On the screen … a hairy man was saying to a bald man: ‘But the effects of these attacks on the dollar will not of course immediately be apparent… But you must understand that this is in the first place not a matter for the International Monetary Fund,’ said the hairy man with contempt.
‘Sweetheart, turn that down, will you?’
Kingsley Amis, The Green Man (Jonathan Cape, 1969)
On 22 September 2011, at a press conference in Washington, Christine Lagarde, managing director of the International Monetary Fund, was asked: ‘[D]o you not think the euro-zone is fundamentally flawed as an institution to be running a currency?’ Came the answer that one would expect from a former French finance minister: ‘It is not only about finance. It is also about a political, collective destiny amongst countries that have spent centuries fighting with each other, and which are determined to stay together.’
As I noted at the time, this is the stock response of the Euro-functionary when anyone casts doubt on any aspect of the European Union: they always mention the wars.
George Osborne, Britain’s chancellor, backed Ms Lagarde for the job when it came vacant in 2011. In sharp contrast to the European Commission, where the UK’s lack of weight was highlighted by David Cameron’s doomed attempt to stop Jean-Claude Juncker becoming president, the British voice matters at the IMF.
Not only is the fund the brainchild of one of the most famous Englishmen of the twentieth century – John Maynard Keynes – but Britain retains a 4.51 per cent shareholding, the same size as that of France, and Gordon Brown chaired the committee of IMF finance ministers from 1999 to 2007, a key role in the organisation.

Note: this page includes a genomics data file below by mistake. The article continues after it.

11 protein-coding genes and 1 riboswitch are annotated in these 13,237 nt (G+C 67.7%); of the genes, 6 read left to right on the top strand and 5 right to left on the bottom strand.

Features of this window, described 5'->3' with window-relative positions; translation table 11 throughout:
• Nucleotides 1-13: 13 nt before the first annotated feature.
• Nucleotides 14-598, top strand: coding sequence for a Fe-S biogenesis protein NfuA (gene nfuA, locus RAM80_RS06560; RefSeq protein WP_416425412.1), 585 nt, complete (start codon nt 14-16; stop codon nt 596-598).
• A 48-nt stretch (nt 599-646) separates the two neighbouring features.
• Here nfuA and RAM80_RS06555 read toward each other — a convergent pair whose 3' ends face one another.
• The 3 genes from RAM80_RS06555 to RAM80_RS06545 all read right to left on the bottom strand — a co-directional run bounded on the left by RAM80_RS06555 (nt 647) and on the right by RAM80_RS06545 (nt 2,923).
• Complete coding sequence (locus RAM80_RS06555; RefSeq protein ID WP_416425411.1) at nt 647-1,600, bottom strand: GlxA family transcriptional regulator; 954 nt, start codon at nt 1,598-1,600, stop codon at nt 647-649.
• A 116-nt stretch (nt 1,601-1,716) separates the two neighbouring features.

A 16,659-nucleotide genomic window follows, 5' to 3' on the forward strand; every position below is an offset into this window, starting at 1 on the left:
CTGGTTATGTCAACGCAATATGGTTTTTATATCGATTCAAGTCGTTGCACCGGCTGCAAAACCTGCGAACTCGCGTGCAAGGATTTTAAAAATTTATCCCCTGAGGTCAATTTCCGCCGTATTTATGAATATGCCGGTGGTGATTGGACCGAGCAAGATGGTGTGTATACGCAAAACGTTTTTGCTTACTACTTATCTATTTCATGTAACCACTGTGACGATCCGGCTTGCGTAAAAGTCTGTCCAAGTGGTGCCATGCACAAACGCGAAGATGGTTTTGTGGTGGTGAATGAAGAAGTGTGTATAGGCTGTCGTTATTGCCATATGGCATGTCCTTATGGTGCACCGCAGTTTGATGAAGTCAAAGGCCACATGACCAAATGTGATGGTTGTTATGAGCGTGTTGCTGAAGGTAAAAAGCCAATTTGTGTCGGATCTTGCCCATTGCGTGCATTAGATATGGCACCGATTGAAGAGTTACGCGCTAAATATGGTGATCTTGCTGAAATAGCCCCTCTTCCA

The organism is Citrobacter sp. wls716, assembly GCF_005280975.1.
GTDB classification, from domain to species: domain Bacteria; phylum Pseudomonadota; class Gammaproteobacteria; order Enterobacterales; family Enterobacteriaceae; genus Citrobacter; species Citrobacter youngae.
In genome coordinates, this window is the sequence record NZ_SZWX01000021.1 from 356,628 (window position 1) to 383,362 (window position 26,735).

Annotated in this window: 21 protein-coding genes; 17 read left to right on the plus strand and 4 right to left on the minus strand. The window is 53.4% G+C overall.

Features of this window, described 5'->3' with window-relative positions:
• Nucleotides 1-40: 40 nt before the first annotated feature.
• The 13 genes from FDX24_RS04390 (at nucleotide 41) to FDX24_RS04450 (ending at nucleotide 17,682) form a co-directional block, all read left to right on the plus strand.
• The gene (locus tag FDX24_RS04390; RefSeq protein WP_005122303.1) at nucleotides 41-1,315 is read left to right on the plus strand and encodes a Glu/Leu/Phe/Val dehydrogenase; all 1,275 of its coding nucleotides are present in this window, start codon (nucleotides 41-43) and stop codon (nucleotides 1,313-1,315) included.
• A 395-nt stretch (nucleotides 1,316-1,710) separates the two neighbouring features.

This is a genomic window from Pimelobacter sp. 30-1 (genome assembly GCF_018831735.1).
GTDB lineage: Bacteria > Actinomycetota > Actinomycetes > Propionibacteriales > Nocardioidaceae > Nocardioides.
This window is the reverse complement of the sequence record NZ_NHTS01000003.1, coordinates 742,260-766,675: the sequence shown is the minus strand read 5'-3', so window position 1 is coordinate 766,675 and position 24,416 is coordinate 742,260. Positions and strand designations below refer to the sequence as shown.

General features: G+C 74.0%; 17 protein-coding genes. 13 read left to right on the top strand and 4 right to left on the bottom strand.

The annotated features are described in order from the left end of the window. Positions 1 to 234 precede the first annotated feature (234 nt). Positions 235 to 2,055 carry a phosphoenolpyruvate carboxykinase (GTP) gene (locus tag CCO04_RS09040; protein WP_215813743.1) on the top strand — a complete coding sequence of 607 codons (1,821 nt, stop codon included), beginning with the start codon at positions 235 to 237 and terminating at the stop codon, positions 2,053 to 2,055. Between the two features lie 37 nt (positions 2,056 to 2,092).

Yet despite this clout, not one of the fund’s eleven managing directors has been British. Fully five have been French. There have been two Swedes, one Belgian, one Dutchman, one German and one Spaniard.
Ms Lagarde has just completed her last annual meeting as managing director. It was held in the Peruvian capital Lima (every three years it leaves Washington and goes on the road). She steps down next summer and the search is on for a successor.
Traditionally, the job goes to a European, just as the presidency of its sister institution across 19th Street, the World Bank, goes to an American. For the uninitiated, these are the institutions set up at the Bretton Woods conference in New Hampshire in 1944, not to be confused with the Dumbarton Oaks summit of the same year, which established the United Nations (arboreal place names were clearly in vogue).
The fund is really a bank – the world’s central bank – and the bank is really a fund, bankrolling development projects round the world. The IMF’s core function is to lend money to countries suffering balance of payments difficulties. More of that in a moment.